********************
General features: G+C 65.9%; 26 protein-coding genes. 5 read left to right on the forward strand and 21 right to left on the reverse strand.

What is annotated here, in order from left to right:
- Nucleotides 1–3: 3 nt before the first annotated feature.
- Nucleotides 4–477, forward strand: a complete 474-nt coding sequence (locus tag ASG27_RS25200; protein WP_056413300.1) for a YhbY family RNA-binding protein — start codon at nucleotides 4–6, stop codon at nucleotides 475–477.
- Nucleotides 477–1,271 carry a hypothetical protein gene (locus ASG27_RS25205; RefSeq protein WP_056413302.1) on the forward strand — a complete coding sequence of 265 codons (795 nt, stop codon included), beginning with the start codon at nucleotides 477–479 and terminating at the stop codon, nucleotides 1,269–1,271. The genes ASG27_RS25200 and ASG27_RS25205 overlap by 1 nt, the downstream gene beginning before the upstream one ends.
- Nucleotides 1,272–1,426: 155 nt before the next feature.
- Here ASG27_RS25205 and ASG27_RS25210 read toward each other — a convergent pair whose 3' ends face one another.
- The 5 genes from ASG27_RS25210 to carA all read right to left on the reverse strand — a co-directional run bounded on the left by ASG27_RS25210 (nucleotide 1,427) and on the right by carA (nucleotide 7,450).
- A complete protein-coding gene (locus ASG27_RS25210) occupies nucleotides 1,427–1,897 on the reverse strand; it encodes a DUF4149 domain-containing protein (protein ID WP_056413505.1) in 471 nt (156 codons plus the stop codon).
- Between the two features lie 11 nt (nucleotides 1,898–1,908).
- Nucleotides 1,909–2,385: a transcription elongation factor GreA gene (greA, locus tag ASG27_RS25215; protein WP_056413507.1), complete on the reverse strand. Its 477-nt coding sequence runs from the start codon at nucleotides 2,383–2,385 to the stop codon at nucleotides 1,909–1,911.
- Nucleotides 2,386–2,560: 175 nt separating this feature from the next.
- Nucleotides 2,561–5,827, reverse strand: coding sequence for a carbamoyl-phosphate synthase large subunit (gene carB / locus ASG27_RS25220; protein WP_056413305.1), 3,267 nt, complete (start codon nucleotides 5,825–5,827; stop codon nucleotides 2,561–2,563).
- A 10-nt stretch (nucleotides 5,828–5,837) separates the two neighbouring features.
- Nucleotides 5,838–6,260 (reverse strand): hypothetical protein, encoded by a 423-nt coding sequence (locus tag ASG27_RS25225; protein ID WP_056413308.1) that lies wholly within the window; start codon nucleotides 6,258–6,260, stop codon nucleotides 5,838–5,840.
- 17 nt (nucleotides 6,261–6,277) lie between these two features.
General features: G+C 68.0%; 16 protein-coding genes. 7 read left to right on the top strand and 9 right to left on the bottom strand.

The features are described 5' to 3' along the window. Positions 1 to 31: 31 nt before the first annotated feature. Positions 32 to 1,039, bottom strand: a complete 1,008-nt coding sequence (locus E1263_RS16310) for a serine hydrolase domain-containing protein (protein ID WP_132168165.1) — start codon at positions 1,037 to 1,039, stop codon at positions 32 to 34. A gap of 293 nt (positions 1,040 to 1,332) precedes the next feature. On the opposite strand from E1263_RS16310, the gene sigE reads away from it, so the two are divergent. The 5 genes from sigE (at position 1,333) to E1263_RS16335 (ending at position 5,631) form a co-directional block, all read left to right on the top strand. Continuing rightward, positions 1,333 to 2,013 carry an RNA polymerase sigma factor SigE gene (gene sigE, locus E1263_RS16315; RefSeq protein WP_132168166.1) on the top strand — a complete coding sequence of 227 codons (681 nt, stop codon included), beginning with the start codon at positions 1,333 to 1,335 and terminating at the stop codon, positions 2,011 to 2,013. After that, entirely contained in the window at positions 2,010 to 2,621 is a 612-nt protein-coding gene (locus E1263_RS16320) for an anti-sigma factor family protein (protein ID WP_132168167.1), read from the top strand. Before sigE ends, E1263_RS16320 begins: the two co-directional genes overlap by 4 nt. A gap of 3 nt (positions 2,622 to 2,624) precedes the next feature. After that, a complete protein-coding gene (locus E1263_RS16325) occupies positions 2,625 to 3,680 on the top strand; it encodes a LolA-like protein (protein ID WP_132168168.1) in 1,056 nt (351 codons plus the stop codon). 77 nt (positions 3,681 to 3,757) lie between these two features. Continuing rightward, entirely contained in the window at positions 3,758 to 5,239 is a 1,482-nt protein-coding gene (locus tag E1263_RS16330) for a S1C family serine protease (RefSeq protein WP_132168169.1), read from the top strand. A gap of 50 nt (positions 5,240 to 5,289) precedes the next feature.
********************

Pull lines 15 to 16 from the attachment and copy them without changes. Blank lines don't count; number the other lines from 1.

- Nucleotides 5,838–6,260 (reverse strand): hypothetical protein, encoded by a 423-nt coding sequence (locus tag ASG27_RS25225; protein ID WP_056413308.1) that lies wholly within the window; start codon nucleotides 6,258–6,260, stop codon nucleotides 5,838–5,840.
- 17 nt (nucleotides 6,261–6,277) lie between these two features.